What is Urban Planning?
Most senior school students do not understand the forces that lead to the existence of their respective housing societies, neighborhood shopping areas or location of their schools. Neither would it occur to most of the students to explore the reasons for the existing form of the built environment around them. Common people approach the built environment as an act of the government and some private builders. The students’ curiosity to delve deeper into the reasoning of plans of the cities they live in or travel to is further hampered by lack of opportunities.
Professional colleges are expected to bridge the gaps. At most the school curriculum entails planning as references to ancient civilisations and its architecture, more so in styles of structures as against as elements of built environment and its impact of day to day life of its citizens. A basic understanding of planning of urban area should be pertinent to majority of the students of not only Indian cities and towns but of villages as well. This is important so as to make the youth aware of kind of cities and towns they will reside in, more so in light of the projected urban population of India crossing the 50 percent mark in next 20 years. Let us take a moment to understand URBAN PLANNING.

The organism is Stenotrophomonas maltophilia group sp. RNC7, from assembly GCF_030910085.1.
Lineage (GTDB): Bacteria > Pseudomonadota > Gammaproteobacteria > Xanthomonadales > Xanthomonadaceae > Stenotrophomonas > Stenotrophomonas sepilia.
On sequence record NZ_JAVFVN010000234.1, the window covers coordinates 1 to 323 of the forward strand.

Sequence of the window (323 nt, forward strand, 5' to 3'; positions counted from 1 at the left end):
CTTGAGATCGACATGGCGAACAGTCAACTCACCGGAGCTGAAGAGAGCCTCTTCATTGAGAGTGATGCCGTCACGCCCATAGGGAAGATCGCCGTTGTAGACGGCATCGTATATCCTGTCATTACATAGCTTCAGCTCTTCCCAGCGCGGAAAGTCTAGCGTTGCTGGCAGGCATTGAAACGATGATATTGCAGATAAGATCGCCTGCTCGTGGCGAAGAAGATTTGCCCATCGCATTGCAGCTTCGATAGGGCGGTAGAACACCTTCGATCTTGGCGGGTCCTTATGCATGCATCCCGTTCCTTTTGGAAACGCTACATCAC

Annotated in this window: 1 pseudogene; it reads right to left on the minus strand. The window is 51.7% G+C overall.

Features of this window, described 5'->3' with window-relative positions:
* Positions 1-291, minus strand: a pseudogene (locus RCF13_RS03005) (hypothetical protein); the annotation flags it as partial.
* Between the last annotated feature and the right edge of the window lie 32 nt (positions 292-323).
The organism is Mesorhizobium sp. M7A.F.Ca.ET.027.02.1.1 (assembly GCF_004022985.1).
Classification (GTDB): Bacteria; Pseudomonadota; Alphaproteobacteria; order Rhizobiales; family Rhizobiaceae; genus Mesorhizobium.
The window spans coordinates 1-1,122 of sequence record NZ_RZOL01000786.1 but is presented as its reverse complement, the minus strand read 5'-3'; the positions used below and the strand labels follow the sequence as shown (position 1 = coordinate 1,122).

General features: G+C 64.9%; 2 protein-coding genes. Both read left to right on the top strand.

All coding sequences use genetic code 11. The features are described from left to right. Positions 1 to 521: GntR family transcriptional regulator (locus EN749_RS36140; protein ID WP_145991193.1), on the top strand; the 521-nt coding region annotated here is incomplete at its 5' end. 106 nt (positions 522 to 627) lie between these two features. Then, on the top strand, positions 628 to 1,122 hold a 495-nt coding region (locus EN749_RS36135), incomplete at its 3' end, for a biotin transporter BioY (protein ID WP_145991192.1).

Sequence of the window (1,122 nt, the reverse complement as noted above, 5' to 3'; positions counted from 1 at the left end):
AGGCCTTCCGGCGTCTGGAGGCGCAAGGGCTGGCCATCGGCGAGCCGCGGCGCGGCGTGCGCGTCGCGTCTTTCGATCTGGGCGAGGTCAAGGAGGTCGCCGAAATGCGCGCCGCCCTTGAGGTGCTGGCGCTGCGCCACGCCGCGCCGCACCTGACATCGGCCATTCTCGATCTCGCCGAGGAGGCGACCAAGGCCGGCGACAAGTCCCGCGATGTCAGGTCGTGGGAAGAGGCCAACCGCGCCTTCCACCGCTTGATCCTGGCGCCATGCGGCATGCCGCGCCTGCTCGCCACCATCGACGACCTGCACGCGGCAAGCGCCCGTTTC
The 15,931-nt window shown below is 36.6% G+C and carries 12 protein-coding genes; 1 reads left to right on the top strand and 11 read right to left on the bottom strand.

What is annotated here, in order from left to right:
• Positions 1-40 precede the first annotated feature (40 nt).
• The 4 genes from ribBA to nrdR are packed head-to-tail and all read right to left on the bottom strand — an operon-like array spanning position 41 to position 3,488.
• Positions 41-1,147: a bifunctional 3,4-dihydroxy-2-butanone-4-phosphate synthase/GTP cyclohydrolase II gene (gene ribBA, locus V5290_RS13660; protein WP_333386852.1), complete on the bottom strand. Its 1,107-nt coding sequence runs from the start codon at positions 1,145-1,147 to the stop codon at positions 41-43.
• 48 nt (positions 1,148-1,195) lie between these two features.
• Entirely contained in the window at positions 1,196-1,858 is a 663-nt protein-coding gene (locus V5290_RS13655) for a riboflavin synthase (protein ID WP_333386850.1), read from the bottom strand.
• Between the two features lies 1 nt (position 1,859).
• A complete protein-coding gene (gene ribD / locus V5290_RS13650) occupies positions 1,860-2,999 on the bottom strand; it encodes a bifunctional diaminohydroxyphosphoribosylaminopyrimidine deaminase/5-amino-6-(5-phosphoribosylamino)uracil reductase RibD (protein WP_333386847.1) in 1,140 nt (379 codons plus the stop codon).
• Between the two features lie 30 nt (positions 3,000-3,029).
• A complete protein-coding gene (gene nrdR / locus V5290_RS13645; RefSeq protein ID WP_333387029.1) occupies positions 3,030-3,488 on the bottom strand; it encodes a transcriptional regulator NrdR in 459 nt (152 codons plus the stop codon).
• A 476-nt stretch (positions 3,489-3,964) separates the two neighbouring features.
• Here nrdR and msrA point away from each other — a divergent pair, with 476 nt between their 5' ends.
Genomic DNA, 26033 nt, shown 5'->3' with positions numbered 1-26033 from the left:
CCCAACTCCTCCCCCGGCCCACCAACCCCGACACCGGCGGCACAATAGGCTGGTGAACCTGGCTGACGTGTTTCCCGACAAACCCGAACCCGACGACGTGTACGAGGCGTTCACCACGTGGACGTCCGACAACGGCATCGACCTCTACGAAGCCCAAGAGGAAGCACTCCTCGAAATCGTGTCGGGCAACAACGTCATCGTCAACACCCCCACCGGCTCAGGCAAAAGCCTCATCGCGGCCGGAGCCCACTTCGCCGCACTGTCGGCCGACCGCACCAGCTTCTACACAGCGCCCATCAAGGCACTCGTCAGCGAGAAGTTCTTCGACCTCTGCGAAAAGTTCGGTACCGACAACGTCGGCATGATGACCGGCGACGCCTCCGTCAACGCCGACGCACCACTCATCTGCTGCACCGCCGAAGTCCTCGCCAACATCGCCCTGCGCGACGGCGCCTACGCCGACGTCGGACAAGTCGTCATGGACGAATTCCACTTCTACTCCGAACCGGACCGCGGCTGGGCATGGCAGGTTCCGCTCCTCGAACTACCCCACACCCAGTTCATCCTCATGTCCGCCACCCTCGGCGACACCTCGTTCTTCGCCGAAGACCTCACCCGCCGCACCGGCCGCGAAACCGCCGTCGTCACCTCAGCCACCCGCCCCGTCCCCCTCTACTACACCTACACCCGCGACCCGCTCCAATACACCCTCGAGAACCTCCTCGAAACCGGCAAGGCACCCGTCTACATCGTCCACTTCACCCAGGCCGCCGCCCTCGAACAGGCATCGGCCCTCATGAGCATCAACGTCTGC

Planning is about our neighborhood. It is about why our apartments and homes are located in certain areas. Why the schools are at a certain distance? Why shopping areas are concentrated along a street? Why factories are located far from homes? How much parking space needs to be allocated in a market place or what should be the area of the park in a neighborhood? Why the highways are wider than the street next to our homes. Why farms are outside the city? How much population could the city nurture in the next 20 years? The city is divided into zones and neighborhoods, which are guided by the development regulations and bye-laws. Regulations are a set of rules that define what each plot of land could be used for (as housing, Shops, roads or parks). Endeavour is to keep conflicting land uses separate from each other. Other than the use of land, the regulations define the population that a zone and neighborhood can accommodate.
These questions and likes are at the heart of the Planning profession. The aim of planning being to maximize the health, safety, and economic well-being of the citizens based on the needs and culture of those who live and work within the city today and in future. The job of the Planner is to interact with the citizens, elected officials, government officials of various departments to understand their viewpoints and create a plan for the entire city. Planners imagine the way the city should work and grow in the future. Planners endeavour to build cities that are safe and healthy across all age groups. Planners also look at larger hazards that could impact the safety of the citizens. Planners look at the potential risks a neighborhood might face if a river floods and take actions in present to reduce the risks of tomorrow. Planners think about today as well as what tomorrow might bring. A city plan must meet the needs of its citizens today, keeping the future in mind. A city plan called a development plan consists of a map along with supporting documents of what the city aims to achieve in the future.
If the questions as to how a neighborhood might change if a metro line is constructed along its edge, who would plan it and how such decisions are taken interests you, you might want to be a Planner!